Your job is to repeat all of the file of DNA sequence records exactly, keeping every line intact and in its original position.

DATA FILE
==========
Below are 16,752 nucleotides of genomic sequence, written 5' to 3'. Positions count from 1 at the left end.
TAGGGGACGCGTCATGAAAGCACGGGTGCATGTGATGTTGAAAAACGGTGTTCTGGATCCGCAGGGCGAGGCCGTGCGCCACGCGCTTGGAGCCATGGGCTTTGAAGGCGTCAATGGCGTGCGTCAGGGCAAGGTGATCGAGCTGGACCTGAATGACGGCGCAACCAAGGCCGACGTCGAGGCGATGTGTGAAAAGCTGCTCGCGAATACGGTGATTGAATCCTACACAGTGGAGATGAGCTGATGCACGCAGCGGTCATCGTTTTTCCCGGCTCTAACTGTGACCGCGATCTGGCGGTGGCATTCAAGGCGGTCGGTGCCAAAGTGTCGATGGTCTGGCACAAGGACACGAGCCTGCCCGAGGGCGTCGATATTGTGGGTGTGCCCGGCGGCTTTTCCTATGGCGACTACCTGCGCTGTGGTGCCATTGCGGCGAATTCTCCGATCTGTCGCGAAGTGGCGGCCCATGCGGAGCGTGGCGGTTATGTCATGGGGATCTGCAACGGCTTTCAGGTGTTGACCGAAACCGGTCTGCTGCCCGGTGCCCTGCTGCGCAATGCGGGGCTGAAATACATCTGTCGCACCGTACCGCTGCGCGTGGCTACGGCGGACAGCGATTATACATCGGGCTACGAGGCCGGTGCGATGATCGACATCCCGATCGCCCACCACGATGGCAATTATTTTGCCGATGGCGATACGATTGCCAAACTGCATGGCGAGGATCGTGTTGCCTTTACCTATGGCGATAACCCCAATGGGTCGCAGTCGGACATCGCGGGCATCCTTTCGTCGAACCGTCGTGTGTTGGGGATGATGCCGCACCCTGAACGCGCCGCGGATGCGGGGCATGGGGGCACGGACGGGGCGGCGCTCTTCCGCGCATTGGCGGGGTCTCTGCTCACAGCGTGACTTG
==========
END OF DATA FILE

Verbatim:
Below are 16,752 nucleotides of genomic sequence, written 5' to 3'. Positions count from 1 at the left end.
TAGGGGACGCGTCATGAAAGCACGGGTGCATGTGATGTTGAAAAACGGTGTTCTGGATCCGCAGGGCGAGGCCGTGCGCCACGCGCTTGGAGCCATGGGCTTTGAAGGCGTCAATGGCGTGCGTCAGGGCAAGGTGATCGAGCTGGACCTGAATGACGGCGCAACCAAGGCCGACGTCGAGGCGATGTGTGAAAAGCTGCTCGCGAATACGGTGATTGAATCCTACACAGTGGAGATGAGCTGATGCACGCAGCGGTCATCGTTTTTCCCGGCTCTAACTGTGACCGCGATCTGGCGGTGGCATTCAAGGCGGTCGGTGCCAAAGTGTCGATGGTCTGGCACAAGGACACGAGCCTGCCCGAGGGCGTCGATATTGTGGGTGTGCCCGGCGGCTTTTCCTATGGCGACTACCTGCGCTGTGGTGCCATTGCGGCGAATTCTCCGATCTGTCGCGAAGTGGCGGCCCATGCGGAGCGTGGCGGTTATGTCATGGGGATCTGCAACGGCTTTCAGGTGTTGACCGAAACCGGTCTGCTGCCCGGTGCCCTGCTGCGCAATGCGGGGCTGAAATACATCTGTCGCACCGTACCGCTGCGCGTGGCTACGGCGGACAGCGATTATACATCGGGCTACGAGGCCGGTGCGATGATCGACATCCCGATCGCCCACCACGATGGCAATTATTTTGCCGATGGCGATACGATTGCCAAACTGCATGGCGAGGATCGTGTTGCCTTTACCTATGGCGATAACCCCAATGGGTCGCAGTCGGACATCGCGGGCATCCTTTCGTCGAACCGTCGTGTGTTGGGGATGATGCCGCACCCTGAACGCGCCGCGGATGCGGGGCATGGGGGCACGGACGGGGCGGCGCTCTTCCGCGCATTGGCGGGGTCTCTGCTCACAGCGTGACTTG